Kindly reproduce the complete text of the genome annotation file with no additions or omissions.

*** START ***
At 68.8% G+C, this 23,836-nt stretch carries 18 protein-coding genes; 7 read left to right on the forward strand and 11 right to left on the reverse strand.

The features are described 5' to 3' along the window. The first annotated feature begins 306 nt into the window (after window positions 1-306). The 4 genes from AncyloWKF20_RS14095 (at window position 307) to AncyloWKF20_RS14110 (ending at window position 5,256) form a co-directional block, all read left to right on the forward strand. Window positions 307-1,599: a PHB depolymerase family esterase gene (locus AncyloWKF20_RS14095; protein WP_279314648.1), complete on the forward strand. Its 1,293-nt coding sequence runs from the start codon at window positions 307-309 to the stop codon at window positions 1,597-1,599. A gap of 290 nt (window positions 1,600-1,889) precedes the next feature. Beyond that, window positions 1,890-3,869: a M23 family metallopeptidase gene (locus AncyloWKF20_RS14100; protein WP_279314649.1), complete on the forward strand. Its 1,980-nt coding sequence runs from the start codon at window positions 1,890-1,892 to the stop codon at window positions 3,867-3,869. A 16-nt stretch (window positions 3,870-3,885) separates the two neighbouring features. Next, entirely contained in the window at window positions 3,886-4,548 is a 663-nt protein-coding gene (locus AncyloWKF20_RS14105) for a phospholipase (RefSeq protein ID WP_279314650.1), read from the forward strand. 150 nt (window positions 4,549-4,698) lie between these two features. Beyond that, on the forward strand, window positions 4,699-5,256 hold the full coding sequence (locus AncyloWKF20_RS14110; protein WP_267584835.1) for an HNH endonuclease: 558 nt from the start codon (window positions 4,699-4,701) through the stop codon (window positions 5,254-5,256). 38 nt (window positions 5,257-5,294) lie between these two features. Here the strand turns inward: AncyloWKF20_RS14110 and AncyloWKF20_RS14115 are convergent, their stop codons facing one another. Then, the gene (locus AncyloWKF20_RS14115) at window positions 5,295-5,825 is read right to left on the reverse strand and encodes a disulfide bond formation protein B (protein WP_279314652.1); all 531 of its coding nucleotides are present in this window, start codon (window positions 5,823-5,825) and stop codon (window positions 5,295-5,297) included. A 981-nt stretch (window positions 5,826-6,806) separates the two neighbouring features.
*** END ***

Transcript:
At 68.8% G+C, this 23,836-nt stretch carries 18 protein-coding genes; 7 read left to right on the forward strand and 11 right to left on the reverse strand.

The features are described 5' to 3' along the window. The first annotated feature begins 306 nt into the window (after window positions 1-306). The 4 genes from AncyloWKF20_RS14095 (at window position 307) to AncyloWKF20_RS14110 (ending at window position 5,256) form a co-directional block, all read left to right on the forward strand. Window positions 307-1,599: a PHB depolymerase family esterase gene (locus AncyloWKF20_RS14095; protein WP_279314648.1), complete on the forward strand. Its 1,293-nt coding sequence runs from the start codon at window positions 307-309 to the stop codon at window positions 1,597-1,599. A gap of 290 nt (window positions 1,600-1,889) precedes the next feature. Beyond that, window positions 1,890-3,869: a M23 family metallopeptidase gene (locus AncyloWKF20_RS14100; protein WP_279314649.1), complete on the forward strand. Its 1,980-nt coding sequence runs from the start codon at window positions 1,890-1,892 to the stop codon at window positions 3,867-3,869. A 16-nt stretch (window positions 3,870-3,885) separates the two neighbouring features. Next, entirely contained in the window at window positions 3,886-4,548 is a 663-nt protein-coding gene (locus AncyloWKF20_RS14105) for a phospholipase (RefSeq protein ID WP_279314650.1), read from the forward strand. 150 nt (window positions 4,549-4,698) lie between these two features. Beyond that, on the forward strand, window positions 4,699-5,256 hold the full coding sequence (locus AncyloWKF20_RS14110; protein WP_267584835.1) for an HNH endonuclease: 558 nt from the start codon (window positions 4,699-4,701) through the stop codon (window positions 5,254-5,256). 38 nt (window positions 5,257-5,294) lie between these two features. Here the strand turns inward: AncyloWKF20_RS14110 and AncyloWKF20_RS14115 are convergent, their stop codons facing one another. Then, the gene (locus AncyloWKF20_RS14115) at window positions 5,295-5,825 is read right to left on the reverse strand and encodes a disulfide bond formation protein B (protein WP_279314652.1); all 531 of its coding nucleotides are present in this window, start codon (window positions 5,823-5,825) and stop codon (window positions 5,295-5,297) included. A 981-nt stretch (window positions 5,826-6,806) separates the two neighbouring features.